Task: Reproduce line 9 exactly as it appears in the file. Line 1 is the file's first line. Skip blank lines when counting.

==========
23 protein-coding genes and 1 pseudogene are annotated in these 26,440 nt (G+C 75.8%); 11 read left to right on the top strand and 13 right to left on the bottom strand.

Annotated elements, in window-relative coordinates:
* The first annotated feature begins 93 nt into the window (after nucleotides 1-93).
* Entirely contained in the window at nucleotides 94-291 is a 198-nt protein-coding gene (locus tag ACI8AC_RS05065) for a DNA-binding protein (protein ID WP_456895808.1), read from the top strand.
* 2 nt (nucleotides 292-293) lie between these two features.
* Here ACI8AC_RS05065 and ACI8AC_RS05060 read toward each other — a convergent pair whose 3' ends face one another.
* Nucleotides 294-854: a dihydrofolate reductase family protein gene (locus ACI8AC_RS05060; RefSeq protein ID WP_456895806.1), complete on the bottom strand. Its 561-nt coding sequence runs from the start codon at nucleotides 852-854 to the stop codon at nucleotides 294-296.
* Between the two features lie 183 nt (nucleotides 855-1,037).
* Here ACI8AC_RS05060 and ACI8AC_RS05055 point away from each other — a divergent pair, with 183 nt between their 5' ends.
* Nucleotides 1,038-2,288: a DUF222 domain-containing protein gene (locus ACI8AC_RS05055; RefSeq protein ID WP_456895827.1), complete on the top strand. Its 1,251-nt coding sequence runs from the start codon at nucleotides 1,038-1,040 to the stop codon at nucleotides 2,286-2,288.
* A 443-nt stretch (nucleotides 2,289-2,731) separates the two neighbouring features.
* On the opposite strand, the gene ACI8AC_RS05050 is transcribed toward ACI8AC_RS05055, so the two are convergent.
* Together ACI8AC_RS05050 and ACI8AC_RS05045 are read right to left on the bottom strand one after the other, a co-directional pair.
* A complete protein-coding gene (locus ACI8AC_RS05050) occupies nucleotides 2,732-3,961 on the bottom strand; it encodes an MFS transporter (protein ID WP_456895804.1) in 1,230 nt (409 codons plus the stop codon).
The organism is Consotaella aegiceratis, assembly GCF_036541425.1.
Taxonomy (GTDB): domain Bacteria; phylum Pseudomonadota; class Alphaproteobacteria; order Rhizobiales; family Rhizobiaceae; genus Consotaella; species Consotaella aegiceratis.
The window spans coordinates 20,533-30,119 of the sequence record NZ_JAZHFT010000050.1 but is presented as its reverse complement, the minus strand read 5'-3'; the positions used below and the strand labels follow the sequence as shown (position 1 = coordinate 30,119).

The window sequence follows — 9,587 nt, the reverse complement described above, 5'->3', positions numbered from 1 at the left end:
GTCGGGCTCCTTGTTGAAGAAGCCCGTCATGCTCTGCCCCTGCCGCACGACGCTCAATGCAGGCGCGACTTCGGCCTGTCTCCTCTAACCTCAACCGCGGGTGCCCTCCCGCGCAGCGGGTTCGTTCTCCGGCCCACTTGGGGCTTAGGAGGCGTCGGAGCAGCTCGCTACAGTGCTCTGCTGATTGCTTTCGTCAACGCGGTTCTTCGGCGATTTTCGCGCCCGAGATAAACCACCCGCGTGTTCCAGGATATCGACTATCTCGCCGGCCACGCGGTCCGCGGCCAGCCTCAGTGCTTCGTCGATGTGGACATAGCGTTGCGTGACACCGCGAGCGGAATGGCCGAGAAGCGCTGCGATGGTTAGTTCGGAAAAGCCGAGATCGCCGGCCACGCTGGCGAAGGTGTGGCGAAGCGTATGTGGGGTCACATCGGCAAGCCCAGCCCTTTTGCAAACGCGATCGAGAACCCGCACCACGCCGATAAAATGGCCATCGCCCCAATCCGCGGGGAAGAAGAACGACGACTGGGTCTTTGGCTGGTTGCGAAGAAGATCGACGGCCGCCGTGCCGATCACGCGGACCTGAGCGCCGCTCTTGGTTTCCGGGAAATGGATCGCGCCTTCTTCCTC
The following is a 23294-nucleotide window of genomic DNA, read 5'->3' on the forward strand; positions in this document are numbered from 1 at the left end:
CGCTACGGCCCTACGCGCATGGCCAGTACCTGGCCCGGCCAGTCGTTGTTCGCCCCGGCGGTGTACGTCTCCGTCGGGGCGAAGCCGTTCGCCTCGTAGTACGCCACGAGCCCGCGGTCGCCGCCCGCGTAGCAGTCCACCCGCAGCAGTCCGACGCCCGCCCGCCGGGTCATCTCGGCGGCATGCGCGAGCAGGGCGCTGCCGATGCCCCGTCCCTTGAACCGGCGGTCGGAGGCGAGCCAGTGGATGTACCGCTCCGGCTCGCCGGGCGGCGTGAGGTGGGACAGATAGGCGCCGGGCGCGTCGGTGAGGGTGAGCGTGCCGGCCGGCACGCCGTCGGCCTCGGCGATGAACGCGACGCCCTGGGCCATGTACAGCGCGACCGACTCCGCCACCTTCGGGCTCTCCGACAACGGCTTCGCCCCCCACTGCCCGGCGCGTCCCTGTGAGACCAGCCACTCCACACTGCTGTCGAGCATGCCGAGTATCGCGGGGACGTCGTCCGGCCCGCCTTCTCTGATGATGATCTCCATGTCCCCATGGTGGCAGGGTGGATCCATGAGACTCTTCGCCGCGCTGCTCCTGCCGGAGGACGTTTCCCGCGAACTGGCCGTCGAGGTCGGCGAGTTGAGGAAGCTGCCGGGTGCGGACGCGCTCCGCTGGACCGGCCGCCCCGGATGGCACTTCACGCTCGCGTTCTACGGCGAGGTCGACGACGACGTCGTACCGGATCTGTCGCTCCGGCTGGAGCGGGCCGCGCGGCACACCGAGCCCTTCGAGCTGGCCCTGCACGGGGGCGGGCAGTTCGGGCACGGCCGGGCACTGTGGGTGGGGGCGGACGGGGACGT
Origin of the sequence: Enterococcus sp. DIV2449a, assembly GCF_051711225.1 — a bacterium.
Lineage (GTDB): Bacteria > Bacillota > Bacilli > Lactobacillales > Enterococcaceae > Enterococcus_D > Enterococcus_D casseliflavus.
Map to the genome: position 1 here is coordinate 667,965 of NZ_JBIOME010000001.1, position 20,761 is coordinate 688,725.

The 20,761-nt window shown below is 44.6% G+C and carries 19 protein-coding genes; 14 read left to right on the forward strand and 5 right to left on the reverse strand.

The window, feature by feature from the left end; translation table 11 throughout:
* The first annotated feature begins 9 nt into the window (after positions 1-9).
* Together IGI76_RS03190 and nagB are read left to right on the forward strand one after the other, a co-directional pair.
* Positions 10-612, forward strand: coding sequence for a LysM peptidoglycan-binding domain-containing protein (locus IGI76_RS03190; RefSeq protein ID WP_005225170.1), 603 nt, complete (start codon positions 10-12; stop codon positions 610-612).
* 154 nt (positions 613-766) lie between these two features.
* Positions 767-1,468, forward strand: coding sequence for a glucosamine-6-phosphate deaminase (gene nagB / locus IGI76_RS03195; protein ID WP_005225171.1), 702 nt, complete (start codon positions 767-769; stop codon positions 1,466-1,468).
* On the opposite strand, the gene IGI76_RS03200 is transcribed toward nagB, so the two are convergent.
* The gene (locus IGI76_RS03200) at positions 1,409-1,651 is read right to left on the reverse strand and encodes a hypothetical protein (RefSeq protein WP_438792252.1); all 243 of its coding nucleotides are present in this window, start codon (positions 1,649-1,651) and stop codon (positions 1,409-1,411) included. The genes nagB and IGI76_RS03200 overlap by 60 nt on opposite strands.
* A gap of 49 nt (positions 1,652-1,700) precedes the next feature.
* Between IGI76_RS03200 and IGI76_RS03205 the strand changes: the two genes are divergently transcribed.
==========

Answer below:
* Here ACI8AC_RS05060 and ACI8AC_RS05055 point away from each other — a divergent pair, with 183 nt between their 5' ends.